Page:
Given an unsorted array of positive integers, find the number of triangles that can be formed with three different array elements as three sides of triangles. For a triangle to be possible from 3 values, the sum of any of the two values (or sides) must be greater than the third value (or third side).
Examples:
Input: arr= {4, 6, 3, 7} Output: 3 Explanation: There are three triangles possible {3, 4, 6}, {4, 6, 7} and {3, 6, 7}. Note that {3, 4, 7} is not a possible triangle. Input: arr= {10, 21, 22, 100, 101, 200, 300}. Output: 6 Explanation: There can be 6 possible triangles: {10, 21, 22}, {21, 100, 101}, {22, 100, 101}, {10, 100, 101}, {100, 101, 200} and {101, 200, 300}
Method 1(Brute Force)
 Approach: The brute force method is to run three loops and keep track of the number of triangles possible so far. The three loops select three different values from an array. The innermost loop checks for the triangle property which specifies the sum of any two sides must be greater than the value of the third side).

Algorithm:
 Run three nested loops each loop starting from the index of the previous loop to end of array i.e run first loop from 0 to n, loop j from i to n and k from j to n.
 Check if array[i] + array[j] > array[k], array[i] + array[k] > array[j], array[k] + array[j] > array[i], i.e. sum of two sides is greater than the third
 if all three conditions match, increase the count.
 Print the count
 Implementation:
// Java code to count the number of
// possible triangles using brute
// force approach
import
java.io.*;
import
java.util.*;
class
GFG
{
// Function to count all possible
// triangles with arr[] elements
static
int
findNumberOfTriangles(
int
arr[],
int
n)
{
// Count of triangles
int
count =
0
;
// The three loops select three
// different values from array
for
(
int
i =
0
; i < n; i++) {
for
(
int
j = i +
1
; j < n; j++) {
// The innermost loop checks for
// the triangle property
for
(
int
k = j +
1
; k < n; k++)
// Sum of two sides is greater
// than the third
if
(
arr[i] + arr[j] > arr[k]
&& arr[i] + arr[k] > arr[j]
&& arr[k] + arr[j] > arr[i])
count++;
}
}
return
count;
}
// Driver code
public
static
void
main(String[] args)
{
int
arr[] = {
10
,
21
,
22
,
100
,
101
,
200
,
300
};
int
size = arr.length;
System.out.println(
"Total number of triangles possible is "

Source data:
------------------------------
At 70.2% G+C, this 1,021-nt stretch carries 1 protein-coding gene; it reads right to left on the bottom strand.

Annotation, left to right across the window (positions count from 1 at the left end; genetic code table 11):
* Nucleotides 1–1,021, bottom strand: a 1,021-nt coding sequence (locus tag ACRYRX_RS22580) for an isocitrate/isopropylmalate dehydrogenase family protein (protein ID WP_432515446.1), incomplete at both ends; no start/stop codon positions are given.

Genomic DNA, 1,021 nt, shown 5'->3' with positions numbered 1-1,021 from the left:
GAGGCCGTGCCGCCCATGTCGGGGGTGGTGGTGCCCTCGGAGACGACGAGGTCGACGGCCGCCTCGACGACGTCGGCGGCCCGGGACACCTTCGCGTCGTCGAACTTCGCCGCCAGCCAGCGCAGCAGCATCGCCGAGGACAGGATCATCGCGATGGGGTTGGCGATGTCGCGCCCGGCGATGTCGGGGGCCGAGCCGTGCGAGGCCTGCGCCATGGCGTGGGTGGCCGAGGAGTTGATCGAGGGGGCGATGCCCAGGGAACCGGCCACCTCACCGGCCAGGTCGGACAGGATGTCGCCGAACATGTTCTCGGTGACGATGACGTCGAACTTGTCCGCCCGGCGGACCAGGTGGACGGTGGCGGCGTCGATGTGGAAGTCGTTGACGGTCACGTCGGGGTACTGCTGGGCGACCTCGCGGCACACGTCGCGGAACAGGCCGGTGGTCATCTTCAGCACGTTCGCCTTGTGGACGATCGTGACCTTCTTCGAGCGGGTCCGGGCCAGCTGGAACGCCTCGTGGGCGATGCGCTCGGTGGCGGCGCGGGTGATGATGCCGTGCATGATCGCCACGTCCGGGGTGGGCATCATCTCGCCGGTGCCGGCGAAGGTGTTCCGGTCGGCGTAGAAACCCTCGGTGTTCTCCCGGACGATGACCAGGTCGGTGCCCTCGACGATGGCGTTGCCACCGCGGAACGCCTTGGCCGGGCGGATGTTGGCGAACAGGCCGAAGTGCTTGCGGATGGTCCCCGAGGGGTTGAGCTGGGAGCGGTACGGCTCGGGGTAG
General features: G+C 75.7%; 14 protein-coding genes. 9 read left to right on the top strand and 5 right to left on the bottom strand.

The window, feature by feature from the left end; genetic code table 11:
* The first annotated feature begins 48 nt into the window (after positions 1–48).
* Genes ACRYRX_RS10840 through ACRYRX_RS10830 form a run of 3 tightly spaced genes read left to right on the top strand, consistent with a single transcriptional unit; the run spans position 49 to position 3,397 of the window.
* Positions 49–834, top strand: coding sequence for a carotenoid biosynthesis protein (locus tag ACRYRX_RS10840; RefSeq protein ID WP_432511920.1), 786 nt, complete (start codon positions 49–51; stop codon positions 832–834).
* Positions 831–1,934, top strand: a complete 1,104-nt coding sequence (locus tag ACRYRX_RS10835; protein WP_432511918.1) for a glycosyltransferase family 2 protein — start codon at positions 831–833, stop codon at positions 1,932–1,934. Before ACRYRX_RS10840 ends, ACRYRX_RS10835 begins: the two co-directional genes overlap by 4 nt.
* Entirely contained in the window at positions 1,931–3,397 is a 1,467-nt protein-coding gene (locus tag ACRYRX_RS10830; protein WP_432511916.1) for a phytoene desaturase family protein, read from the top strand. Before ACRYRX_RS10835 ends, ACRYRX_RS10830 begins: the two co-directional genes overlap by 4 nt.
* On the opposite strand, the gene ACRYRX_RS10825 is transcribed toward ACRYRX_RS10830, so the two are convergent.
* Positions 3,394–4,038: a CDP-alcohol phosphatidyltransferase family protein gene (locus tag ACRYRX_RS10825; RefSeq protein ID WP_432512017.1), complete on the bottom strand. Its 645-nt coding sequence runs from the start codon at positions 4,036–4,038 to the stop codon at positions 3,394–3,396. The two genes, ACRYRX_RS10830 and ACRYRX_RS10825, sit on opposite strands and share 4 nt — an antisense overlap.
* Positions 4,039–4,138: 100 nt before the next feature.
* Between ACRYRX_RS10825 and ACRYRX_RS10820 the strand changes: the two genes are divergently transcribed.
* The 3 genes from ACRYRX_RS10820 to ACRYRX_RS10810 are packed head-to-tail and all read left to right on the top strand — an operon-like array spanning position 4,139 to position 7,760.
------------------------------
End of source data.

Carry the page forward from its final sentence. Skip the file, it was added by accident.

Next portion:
+
findNumberOfTriangles(arr, size));
}
}
Output:
Total number of triangles possible is 6

Complexity Analysis:
 Time Complexity: O(N^3) where N is the size of input array.
 Space Complexity: O(1)
Method 2: This is a tricky and efficient approach to reduce the time complexity from O(n^3) to **O(n^2)**where two sides of the triangles are fixed and the count can be found using those two sides.
 Approach: First sort the array in ascending order. Then use two loops. The outer loop to fix the first side and inner loop to fix the second side and then find the farthest index of the third side (greater than indices of both sides) whose length is less than sum of the other two sides. So a range of values third sides can be found, where it is guaranteed that its length if greater than the other individual sides but less than the sum of both sides.

Algorithm: Let a, b and c be three sides. The below condition must hold for a triangle (sum of two sides is greater than the third side)
i) a + b > c
ii) b + c > a
iii) a + c > b
Following are steps to count triangle. Sort the array in ascending order.
 Now run a nested loop. The outer loop runs from start to end and the innner loop runs from index + 1 of the first loop to the end. Take the loop counter of first loop as i and second loop as j. Take another variable k = i + 2
 Now there is two pointers i and j, where array[i] and array[j] represents two sides of the triangles. For a fixed i and j, find the count of third sides which will satisfy the conditions of a triangle. i.e find the largest value of array[k] such that array[i] + array[j] > array[k]
 So when we get the largest value, then the count of third side is k – j, add it to the total count.
 Now sum up for all valid pairs of i and j where i < j
 Implementation:
// Java program to count number of triangles that can be
// formed from given array